Romance Markets

Just a sampling of the many opportunities that exist for you the romance writer.
Publish date:

Consumer Magazines

Contact: Pat Vitucci, editor
Sterling/MacFadden Partnership
333 7th Ave.
11th Floor
New York NY 10003

Phone: (212)979-4800
Fax: (212)780-3555



Magazine for women, teens through retired, offering compelling confession stories based on true happenings, with reader identification and strong emotional tone. No third-person material. Frequency: Monthly

100% freelance written
Established: 1923
Circulation: 225,000
Pays 1 month after publication.

Rights purchased: All rights
Submit seasonal material 6 months in advance.
Accepts queries by: Mail, E-mail, Fax
Responds in 8 months to queries.


Confessions, true love stories; mini-adventures: problems and solutions; dating and marital and child-rearing difficulties. Realistic yet unique stories dealing with current problems, everyday events; strong emotional appeal.


"A timely, well-written story that is told by a sympathetic narrator who sees the central problem through to a satisfying resolution is all important to break into True Romance. We are always looking for interesting, emotional, identifiable stories."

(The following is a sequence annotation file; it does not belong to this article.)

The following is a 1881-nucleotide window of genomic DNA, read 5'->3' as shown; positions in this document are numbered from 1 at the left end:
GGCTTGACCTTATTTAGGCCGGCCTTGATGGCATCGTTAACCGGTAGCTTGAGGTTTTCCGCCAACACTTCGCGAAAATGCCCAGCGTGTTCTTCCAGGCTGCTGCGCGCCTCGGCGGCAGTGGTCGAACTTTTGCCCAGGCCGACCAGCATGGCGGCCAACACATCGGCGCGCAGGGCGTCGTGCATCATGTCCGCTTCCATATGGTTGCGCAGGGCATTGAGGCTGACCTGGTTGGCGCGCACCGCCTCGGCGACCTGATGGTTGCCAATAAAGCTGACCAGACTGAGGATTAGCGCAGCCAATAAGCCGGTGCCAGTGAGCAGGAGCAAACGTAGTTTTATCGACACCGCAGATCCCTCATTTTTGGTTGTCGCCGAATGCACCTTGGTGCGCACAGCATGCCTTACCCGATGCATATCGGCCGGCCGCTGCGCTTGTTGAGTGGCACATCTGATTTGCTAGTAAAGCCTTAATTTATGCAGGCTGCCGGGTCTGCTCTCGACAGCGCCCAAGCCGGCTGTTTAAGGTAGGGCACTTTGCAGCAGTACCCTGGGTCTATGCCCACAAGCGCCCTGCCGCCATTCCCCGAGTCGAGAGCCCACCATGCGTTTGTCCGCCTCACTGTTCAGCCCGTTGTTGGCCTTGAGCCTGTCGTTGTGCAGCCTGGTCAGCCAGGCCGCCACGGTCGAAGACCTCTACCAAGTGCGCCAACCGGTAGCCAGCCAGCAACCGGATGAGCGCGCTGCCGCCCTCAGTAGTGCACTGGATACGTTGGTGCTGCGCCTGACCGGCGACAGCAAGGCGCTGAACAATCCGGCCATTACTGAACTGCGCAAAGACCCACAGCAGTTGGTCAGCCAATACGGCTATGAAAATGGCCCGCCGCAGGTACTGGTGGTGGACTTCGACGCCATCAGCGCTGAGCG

Black Confessions, Black Romance, Black Secrets, Bronze Thrills, Jive, True Black Experience

Sterling/McFadden Partnership
Contact: Takesha Powell, editor
233 Park Ave. S.
6th Floor
New York NY 10003

Phone: (212)780-3538

Fax: (212)780-3555



Magazine of romance and love. Frequency: Bimonthly

100% freelance written
Eager to work with new/unpublished writers.
Pays on publication
Publishes manuscript 2 months after acceptance.
Byline given on special feature articles only but not short stories.

Rights purchased: Company maintains all property rights of stories.
Accepts queries by: Mail, E-mail, Fax, Phone
Responds in 2 months to manuscripts.

Sample copy for 9x12 SAE with 5 first-class stamps. Writer''s guidelines free.


"We like our articles to have a down-to-earth flavor. They should be written in the spirit of sisterhood, fun and creativity. Come up with an original idea that our readers may not have thought of but will be dying to try out."